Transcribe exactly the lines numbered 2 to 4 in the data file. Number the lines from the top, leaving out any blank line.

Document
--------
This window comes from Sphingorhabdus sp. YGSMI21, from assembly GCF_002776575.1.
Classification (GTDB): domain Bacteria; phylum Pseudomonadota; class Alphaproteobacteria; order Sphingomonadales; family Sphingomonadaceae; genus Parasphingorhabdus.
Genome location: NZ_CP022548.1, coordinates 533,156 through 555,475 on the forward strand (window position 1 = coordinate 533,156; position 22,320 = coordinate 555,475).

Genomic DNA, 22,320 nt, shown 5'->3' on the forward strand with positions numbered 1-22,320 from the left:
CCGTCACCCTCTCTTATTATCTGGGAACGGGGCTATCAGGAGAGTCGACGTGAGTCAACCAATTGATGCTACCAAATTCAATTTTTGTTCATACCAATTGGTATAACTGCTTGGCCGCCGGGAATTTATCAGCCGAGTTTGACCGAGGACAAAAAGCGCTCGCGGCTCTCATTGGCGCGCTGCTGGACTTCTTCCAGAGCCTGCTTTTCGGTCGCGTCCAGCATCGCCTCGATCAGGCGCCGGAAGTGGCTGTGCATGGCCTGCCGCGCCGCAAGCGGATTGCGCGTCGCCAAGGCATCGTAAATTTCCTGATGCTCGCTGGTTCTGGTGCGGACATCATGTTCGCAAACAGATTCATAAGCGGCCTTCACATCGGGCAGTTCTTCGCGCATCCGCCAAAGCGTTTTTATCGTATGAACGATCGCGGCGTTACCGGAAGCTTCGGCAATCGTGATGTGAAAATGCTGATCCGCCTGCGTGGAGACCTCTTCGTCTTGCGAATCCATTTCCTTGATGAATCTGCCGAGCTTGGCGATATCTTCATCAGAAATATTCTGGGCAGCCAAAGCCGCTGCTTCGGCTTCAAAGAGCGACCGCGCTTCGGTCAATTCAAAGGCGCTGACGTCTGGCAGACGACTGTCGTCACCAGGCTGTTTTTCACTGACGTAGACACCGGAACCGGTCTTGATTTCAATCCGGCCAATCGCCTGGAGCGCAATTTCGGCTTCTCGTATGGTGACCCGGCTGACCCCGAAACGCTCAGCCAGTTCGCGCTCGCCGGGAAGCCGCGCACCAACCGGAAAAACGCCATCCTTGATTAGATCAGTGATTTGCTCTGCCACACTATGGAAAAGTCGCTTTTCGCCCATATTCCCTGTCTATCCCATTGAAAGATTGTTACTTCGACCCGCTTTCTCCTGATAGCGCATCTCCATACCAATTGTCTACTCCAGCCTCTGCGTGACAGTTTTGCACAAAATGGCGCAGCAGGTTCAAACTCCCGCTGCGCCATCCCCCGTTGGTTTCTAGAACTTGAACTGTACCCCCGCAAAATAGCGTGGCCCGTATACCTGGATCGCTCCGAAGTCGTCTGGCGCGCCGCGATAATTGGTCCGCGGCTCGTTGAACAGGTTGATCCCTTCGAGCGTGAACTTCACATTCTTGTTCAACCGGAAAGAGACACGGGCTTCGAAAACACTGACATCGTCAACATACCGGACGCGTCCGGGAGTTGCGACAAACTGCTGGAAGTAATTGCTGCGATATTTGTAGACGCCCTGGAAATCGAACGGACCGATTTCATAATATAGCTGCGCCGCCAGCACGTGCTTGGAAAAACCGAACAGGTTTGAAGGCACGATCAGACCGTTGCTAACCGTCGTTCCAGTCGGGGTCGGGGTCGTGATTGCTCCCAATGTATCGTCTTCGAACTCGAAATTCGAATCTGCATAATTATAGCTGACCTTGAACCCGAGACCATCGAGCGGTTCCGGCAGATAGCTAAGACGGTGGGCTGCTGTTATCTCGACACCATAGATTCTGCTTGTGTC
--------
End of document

Classification (GTDB): domain Bacteria; phylum Pseudomonadota; class Alphaproteobacteria; order Sphingomonadales; family Sphingomonadaceae; genus Parasphingorhabdus.
Genome location: NZ_CP022548.1, coordinates 533,156 through 555,475 on the forward strand (window position 1 = coordinate 533,156; position 22,320 = coordinate 555,475).

Genomic DNA, 22,320 nt, shown 5'->3' on the forward strand with positions numbered 1-22,320 from the left: